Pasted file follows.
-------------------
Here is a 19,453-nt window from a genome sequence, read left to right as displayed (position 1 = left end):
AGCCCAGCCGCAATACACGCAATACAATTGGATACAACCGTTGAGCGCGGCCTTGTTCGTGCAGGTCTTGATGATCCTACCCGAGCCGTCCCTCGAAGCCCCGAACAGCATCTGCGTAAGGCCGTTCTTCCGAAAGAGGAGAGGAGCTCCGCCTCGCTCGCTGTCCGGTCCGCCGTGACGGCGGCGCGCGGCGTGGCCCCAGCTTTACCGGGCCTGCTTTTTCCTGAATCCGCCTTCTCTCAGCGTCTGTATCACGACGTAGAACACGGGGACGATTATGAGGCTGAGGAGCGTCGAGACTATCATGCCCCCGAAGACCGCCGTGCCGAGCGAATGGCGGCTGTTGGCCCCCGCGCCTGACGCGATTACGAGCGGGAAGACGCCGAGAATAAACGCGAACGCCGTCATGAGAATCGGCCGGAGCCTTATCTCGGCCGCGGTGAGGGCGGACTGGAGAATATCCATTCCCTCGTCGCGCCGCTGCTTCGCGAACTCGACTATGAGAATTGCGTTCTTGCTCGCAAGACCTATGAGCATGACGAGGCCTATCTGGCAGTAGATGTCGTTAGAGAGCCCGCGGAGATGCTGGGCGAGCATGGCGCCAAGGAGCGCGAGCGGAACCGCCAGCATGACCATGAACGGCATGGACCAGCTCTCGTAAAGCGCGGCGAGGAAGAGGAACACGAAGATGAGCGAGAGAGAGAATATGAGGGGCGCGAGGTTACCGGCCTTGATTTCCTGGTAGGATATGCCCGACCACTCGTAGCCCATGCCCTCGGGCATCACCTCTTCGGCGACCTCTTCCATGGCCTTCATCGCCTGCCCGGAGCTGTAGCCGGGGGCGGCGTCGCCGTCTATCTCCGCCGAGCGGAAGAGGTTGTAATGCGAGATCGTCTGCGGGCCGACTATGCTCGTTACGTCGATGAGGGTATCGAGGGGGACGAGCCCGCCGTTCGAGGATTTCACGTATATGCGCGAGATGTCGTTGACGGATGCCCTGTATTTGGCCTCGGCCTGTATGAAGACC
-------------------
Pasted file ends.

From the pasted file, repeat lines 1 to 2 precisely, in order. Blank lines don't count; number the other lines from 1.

Here is a 19,453-nt window from a genome sequence, read left to right as displayed (position 1 = left end):
AGCCCAGCCGCAATACACGCAATACAATTGGATACAACCGTTGAGCGCGGCCTTGTTCGTGCAGGTCTTGATGATCCTACCCGAGCCGTCCCTCGAAGCCCCGAACAGCATCTGCGTAAGGCCGTTCTTCCGAAAGAGGAGAGGAGCTCCGCCTCGCTCGCTGTCCGGTCCGCCGTGACGGCGGCGCGCGGCGTGGCCCCAGCTTTACCGGGCCTGCTTTTTCCTGAATCCGCCTTCTCTCAGCGTCTGTATCACGACGTAGAACACGGGGACGATTATGAGGCTGAGGAGCGTCGAGACTATCATGCCCCCGAAGACCGCCGTGCCGAGCGAATGGCGGCTGTTGGCCCCCGCGCCTGACGCGATTACGAGCGGGAAGACGCCGAGAATAAACGCGAACGCCGTCATGAGAATCGGCCGGAGCCTTATCTCGGCCGCGGTGAGGGCGGACTGGAGAATATCCATTCCCTCGTCGCGCCGCTGCTTCGCGAACTCGACTATGAGAATTGCGTTCTTGCTCGCAAGACCTATGAGCATGACGAGGCCTATCTGGCAGTAGATGTCGTTAGAGAGCCCGCGGAGATGCTGGGCGAGCATGGCGCCAAGGAGCGCGAGCGGAACCGCCAGCATGACCATGAACGGCATGGACCAGCTCTCGTAAAGCGCGGCGAGGAAGAGGAACACGAAGATGAGCGAGAGAGAGAATATGAGGGGCGCGAGGTTACCGGCCTTGATTTCCTGGTAGGATATGCCCGACCACTCGTAGCCCATGCCCTCGGGCATCACCTCTTCGGCGACCTCTTCCATGGCCTTCATCGCCTGCCCGGAGCTGTAGCCGGGGGCGGCGTCGCCGTCTATCTCCGCCGAGCGGAAGAGGTTGTAATGCGAGATCGTCTGCGGGCCGACTATGCTCGTTACGTCGATGAGGGTATCGAGGGGGACGAGCCCGCCGTTCGAGGATTTCACGTATATGCGCGAGATGTCGTTGACGGATGCCCTGTATTTGGCCTCGGCCTGTATGAAGACC